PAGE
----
Small bowel MRI
Technetium labelled white cell scan

26

What is the main lifestyle advice to give to people with crohn's?

Stop smoking
Diet may help symptoms

27

What is the treatment to induce remission in ulcerative colitis?

Topical 5ASA (mesalazine)
An oral 5ASA can also be added
If there is no improvement within 4 weeks then an oral steroid can be added
If there is still no improvement then oral tacrolimus can be added.

28

What is the treatment to induce remission in ulcerative colitis if the patient cannot have a 5ASA?

Topical corticosteroid or oral prednisolone

29

What are the treatments used to maintain remission in people with ulcerative colitis?

1. Topical ASA
2. Oral ASA
3. Azathioprine or mercapturine

30

What drug do you need to avoid giving with azathiprine?

Allopurinol

31

Give examples of some of the 5 ASA (Aminosalicylates) drugs that are currently used?

Sulphasalazine
Mesalazine
Pentasa

32

How does mesalazine work?

Acts locally on colonic mucosa (full mechanism not entirely understood)

33

How long and at what dose are steroids usually given to induce remission in UC?

Short course initially a high dose but slowly reducing over 6 - 8 weeks.

34

What is mechanism of azathioprine?

- A pro drug for mercaptopurine
- Inhibits purine synthesis and therefore less DNA and RNA are formed
- This means that less white blood cells are made which causes immunosuppression

35

How quickly does azathioprine work?

It has a slow onset of action (16 weeks)

36

What are the main potential side effects of azathioprine?

Pancreatitis
Leucopenia
Hepatitis
Lymphoma
Skin cancer (makes you more sensitive to the sun)

37

Give examples of the anti TNF therapies used in IBD?

Infliximab - IV infusion s
Adalimumab - SC injection

38

Describe how anti TNF therapy works in IBD?

- TNF is an important part of the body's defence against infection. It is the first cytokine to appear in the blood and it triggers the release of other cytokines such as IL 1 and IL 6.
- Anti TNF therapy is a monoclonal antibody that attaches to TNF and disables causes apoptosis of activated T lymphocytes
- Rapid onset of action
- 30 - 40 % of people will go into remission after a single infusion of anti TNF

39

What are the risks of anti TNF therapy?

Infusion reactions
Infection (have to make sure patients don't have current infection/ latent TB)
Increases risk of lymphoma and sold tumours

40

What is the first line drug for inducing treatment in crohn's disease?

Steroids (required as it is more aggressive than UC)

41

What is peutz jeghers syndrome?

An autosomal dominant condition characterised by numerous hamartomatous polyps in the GI tract. It is also associated with pigmented freckles on the lips, face, palms and soles.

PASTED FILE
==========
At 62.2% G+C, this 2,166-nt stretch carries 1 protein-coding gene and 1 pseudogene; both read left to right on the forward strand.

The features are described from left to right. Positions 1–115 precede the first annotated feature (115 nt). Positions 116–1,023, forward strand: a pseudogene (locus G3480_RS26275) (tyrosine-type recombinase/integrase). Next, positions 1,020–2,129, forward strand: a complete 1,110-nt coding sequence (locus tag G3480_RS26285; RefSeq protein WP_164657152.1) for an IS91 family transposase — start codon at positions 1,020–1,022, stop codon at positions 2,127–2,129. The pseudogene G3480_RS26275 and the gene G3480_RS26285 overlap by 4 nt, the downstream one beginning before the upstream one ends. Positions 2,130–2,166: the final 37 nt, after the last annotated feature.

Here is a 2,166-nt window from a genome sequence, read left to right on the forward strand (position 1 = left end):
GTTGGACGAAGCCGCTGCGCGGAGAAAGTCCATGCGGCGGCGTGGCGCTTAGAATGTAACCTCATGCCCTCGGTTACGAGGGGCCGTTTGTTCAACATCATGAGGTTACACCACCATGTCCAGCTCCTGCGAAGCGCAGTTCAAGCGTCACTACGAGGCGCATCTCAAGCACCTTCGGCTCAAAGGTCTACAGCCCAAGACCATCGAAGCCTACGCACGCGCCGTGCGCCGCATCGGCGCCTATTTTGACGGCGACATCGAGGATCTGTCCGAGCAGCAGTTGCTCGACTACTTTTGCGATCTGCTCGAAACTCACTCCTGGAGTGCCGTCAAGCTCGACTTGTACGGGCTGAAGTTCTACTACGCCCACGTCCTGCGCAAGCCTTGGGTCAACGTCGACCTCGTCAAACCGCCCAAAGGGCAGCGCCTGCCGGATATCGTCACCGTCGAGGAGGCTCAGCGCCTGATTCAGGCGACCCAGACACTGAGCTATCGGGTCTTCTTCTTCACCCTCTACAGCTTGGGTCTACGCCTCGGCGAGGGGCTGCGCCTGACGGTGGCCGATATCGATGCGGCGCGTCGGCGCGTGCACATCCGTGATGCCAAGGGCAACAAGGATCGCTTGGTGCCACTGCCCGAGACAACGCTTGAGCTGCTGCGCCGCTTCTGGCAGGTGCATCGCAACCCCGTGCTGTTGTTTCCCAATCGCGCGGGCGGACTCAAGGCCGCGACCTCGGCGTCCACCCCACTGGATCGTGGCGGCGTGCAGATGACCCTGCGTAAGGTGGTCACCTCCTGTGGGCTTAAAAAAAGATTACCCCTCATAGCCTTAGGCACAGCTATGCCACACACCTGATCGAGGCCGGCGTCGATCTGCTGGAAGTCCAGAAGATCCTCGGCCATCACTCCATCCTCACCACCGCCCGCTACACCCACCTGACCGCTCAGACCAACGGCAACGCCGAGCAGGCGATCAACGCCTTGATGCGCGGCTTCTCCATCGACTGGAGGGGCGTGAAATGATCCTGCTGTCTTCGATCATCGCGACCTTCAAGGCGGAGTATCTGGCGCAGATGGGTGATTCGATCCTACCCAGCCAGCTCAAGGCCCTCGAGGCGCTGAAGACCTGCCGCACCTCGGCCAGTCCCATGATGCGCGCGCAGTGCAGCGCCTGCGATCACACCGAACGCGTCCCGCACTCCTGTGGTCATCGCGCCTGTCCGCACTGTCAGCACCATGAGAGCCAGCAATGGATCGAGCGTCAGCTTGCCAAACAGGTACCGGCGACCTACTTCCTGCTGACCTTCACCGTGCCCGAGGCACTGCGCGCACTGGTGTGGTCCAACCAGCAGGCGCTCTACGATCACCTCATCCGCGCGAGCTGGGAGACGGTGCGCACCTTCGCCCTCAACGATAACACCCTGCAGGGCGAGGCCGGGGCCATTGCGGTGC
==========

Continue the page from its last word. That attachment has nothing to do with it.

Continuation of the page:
Around 50% of patients will have died from a GI tract cancer by age 60.
Management is conservative unless complications develop

42

If you are getting an endoscopy when should you stop your PPI?

2 weeks before

43

What is the mechanism of action for terlipressin?

An analogue of vasopressin (ADH) used in the management of low blood pressure (upper GI bleeds)

44

What investigations do you do if someone has had an upper GI bleed?

FBC
U & E
LFTs
Cross match 4 - 6 units
Endoscopy

45

What investigations do you do if you suspect acute pancreatitis?

FBC, LFTs, U & E
Amylase
Glucose
USS
CT abdo if in doubt

46

What bacteria comes from dairy/ meat and causes profuse vomiting within 6 hours?

Staph aureus

47

Rapid onset vomiting after rice

Bacillus cereus

48

Which bacteria is mainly found in meat and prevents with diarrhoea and cramps

Clostridium perfringens

49

List 6 bacterial causes of gastroenenteritis that present with 12 - 72 hours of digestion?

1. Campylobactor Jejuni
2. Salmonella enterititis
3. Cholera
4. E Coli
5. Shigella
6. C Difficile

50

What neurological disease can be precipitated by campylobacter gastroenteritis?

guillan barre

51

Which bacterial gastroenenteritis presents with blood stools, colicky pain and is caused by meat or dairy?

Campylobacter

52

Which bacteria causes rice water stools?

Cholera

53

Which bacteria is spread by faceal oral route and mainly affects the elderly and children?

Salmonella enterititid

54

How does shigella act and present?

Invades enterocytes and produces bloody stools

55

How does E Coli act and present?

Travellers diarrhoea
Invades enterocytes and can produce bloody stools.
Can cause HUS in children

56

How do you treat C Difficile?

1. Metronidazole
2. Vancomycin

57

Which bacteria causes a psuedomembranous colitis?

C Difficile

58

What is giardiasis?

Parasitis disease caused by flagellated protozoa giardia lamblia

Causes diarrhea, pain, weight loss.

Usually begins 1 - 3 weeks after exposure and without treatment may last up to 6 weeks.

59

How do you treat giardiasis?

Metronidazole